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Is there a problem with asking a programming question on StackOverflow (or any other StackExchange site) on Erev Shabbos, so that they will eventually be answered by the time Motzei Shabbos arrives? Specifically because there is a decent probability that a non-shomer-shabbos Jew will answer it.

And: Am I allowed to benefit from such an answer?

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I wonder if these similar-seeming cases would have the same answer (and if so what that answer is): ordering a book from Amazon (with regular shipping); dropping a letter in a mailbox; making an ILL request at the library. –  Monica Cellio Jun 14 '11 at 18:53
    
What about Shabbat in different timezones or weekday in Israel and second day Yom Tov in chul? (is this the same question?) –  David Perlman Jun 14 '11 at 19:05
    
@yydl, why do you think "there is a decent probability..."? And what are you calling "decent"? –  msh210 Jun 14 '11 at 19:07
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@yydl If you ask a question in the US on Friday when it already Shabbat in Israel would you have the same problem? And, if you ask a question in Israel when it is second day Yom Tov in chul is this also the same problem? And I guess this goes for answering a question which could then cause a Jew to read and respond to you answer ... –  David Perlman Jun 15 '11 at 8:19
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@msh210 and wrt non-jewish respondents, most of my answer below would still apply - and furthermore, this would be equivalent with advice as pertains to goy shel shabbat: don't say "Please turn on the light", but rather "I would have liked the light to be on". You're not asking a specific goy user to type you an answer, you're presenting a problem (i.e. lack of knowledge) to a (very large) anonymous crowd. –  AviD Jun 16 '11 at 11:34
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1 Answer

up vote 3 down vote accepted

This is not an halachic answer, but rather a practical one.

While it is true that there are a lot of Jewish programmers, and specifically Jewish SO users, it is still a relatively low percentage of total SO users.
Moreover, the odds of a specific user answering your question are incredibly small (well, except maybe for this one, but he's not Jewish AFAIK...) - even if you aggregate all the Jewish SO users, you still have a pretty small percentage overall (definitely less than 1 in 60, though I don't know if that would have halachic implications in this case...).

Even for Jewish SO users, you'd additionally have to:

  • factor out the religious Jews, who wouldnt be answering on Shabbat (or chag) anyway;
  • factor the different timezones - so just because it's Shabbat for you right now soon after you ask the question, there is a wide range in Shabbatness (? Shabbatability? ...) of other non-religious, jewish SO users;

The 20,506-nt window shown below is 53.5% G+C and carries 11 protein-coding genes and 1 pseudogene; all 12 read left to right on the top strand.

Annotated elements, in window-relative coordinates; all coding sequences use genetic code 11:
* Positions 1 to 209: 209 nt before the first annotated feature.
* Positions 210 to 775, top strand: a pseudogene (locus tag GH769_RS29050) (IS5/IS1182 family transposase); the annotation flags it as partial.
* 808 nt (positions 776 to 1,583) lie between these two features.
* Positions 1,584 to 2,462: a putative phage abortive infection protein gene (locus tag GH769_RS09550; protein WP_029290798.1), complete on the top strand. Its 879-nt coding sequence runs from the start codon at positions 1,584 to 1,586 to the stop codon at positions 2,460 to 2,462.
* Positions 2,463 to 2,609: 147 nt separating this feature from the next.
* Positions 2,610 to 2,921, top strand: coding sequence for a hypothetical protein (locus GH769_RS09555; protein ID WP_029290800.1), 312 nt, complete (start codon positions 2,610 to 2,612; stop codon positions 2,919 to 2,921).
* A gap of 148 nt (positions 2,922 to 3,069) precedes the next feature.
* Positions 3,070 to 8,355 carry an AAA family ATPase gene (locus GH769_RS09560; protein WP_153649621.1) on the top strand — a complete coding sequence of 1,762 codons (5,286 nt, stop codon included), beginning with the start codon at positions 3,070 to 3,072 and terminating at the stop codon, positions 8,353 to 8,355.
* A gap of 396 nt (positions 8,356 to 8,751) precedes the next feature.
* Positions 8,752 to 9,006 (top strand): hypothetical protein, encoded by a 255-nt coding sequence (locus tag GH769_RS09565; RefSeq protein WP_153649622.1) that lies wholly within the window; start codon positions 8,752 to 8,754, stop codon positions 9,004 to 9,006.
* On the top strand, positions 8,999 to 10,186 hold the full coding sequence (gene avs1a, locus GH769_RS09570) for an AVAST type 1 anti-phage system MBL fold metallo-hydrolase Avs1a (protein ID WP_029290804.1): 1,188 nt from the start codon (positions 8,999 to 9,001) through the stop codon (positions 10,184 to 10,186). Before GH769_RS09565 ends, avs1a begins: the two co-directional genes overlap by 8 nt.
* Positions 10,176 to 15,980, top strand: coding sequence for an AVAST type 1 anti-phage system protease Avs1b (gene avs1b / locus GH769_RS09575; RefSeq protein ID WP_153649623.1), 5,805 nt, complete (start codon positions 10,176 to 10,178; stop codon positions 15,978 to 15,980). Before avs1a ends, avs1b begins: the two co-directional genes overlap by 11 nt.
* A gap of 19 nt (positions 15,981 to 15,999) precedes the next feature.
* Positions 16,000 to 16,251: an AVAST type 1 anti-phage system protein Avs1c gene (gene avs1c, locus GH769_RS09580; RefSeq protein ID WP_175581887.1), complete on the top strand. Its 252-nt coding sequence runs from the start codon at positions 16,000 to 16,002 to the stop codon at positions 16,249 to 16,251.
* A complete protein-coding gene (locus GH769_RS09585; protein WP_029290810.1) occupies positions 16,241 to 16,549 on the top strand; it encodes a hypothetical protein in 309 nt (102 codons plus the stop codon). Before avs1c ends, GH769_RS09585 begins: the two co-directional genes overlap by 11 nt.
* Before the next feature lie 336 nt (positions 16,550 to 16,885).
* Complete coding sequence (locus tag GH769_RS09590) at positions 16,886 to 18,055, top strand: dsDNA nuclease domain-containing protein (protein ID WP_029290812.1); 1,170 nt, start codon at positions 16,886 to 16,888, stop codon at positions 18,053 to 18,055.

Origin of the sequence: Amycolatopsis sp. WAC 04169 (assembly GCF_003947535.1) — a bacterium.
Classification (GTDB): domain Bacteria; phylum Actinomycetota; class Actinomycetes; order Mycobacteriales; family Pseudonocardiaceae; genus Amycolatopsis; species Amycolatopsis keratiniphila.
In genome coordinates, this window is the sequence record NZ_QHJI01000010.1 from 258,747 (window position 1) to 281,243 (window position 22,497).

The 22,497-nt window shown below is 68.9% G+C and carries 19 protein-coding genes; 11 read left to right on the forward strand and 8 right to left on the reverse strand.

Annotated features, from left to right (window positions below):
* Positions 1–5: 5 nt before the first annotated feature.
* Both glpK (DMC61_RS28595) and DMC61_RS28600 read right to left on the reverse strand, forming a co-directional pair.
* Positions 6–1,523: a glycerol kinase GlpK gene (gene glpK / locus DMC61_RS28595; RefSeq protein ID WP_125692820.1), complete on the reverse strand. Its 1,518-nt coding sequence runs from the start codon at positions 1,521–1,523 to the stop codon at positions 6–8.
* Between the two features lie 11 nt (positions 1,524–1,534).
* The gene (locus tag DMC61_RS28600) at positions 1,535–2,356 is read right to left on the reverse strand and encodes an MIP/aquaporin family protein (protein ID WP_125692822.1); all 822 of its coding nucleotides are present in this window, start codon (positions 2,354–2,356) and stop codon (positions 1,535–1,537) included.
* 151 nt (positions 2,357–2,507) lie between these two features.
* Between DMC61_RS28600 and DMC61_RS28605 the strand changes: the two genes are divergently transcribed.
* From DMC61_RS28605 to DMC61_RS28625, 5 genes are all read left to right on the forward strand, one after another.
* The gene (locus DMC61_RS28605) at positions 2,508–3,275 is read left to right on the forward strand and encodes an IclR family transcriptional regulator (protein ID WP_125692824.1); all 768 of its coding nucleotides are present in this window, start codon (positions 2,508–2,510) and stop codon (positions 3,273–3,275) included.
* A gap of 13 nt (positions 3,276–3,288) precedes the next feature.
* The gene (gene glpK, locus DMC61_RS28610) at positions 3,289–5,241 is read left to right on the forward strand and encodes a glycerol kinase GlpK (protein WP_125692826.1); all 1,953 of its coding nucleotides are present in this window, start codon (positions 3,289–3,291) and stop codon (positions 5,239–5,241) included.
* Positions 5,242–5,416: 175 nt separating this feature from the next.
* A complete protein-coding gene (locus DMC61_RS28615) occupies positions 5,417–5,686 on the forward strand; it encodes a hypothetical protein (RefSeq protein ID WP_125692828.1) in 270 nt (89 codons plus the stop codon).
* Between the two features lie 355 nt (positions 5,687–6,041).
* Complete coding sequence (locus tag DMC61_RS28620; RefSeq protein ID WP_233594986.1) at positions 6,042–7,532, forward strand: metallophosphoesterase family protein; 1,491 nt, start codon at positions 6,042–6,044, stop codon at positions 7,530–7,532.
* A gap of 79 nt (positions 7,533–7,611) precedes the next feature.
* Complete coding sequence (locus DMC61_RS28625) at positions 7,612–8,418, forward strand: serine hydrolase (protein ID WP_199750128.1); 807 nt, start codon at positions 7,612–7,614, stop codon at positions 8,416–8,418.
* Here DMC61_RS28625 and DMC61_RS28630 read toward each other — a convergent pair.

• Factor the fact that SO is a primarily professional site, i.e. most users use it most often during the work week (okay, Friday afternoon in the winter may have overlap...). In fact, the moderators have mentioned that there is a substantial dip in usage over the weekend.
  • Even if you consider only the [non-religious, jewish, SO users who access SO on Shabbat] - its likely they wont read your question (unless it's in one of the most popular tags, or *really well written - but what are the odds of that?? ;) )... and even if they do read it, it's an even lower percentage that would answer it right away.
  • For that matter, even if you ask your question on Tuesday, there is a practically even chance of it being read and answered by a [non-religious Jewish SO user during Shabbat in his own timezone].
  • Also factor the fact that even if you didn't ask the question, that [non-religious Jewish SO user during Shabbat in his own timezone] would likely be answering other questions instead. So you are not causing him to violate the sanctity of Shabbat, that is of his own choosing. (And btw - if SO were to shutdown on Shabbat, he'd be doing something else instead - FB, SMS, driving to pubs or the beach, whatever...).

As for benefit - and I'm not sure this is the exact halachic position - but I was taught that one can benefit from some forms of chilul shabbat, provided that you are not benefiting from the fact that it was chilul.
I.e. if it could have equally been done after shabbat, but happened to have been done on shabbat, then it's a just a question of leaving enough time after the end of Shabbat, such that it could have been done after Shabbat (in order that you dont profit the "preparation" time).

In short, if you happen to know with any level of certainty that a [non-religious Jewish SO user during Shabbat in his own timezone] answered your question - wait till long enough after Shabbat. If you were to know that he would be answering your question and only your question, you'd probably be better off not asking at that point - but then again, there is no reasonable way to know that (unless you really try...)

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re Jon Skeet see here: skeetfaith.blogspot.com –  David Perlman Jun 16 '11 at 12:21
    
@David, yeah I was kidding about Jon... :) Also, see meta.stackexchange.com/questions/9134/jon-skeet-facts –  AviD Jun 16 '11 at 13:08
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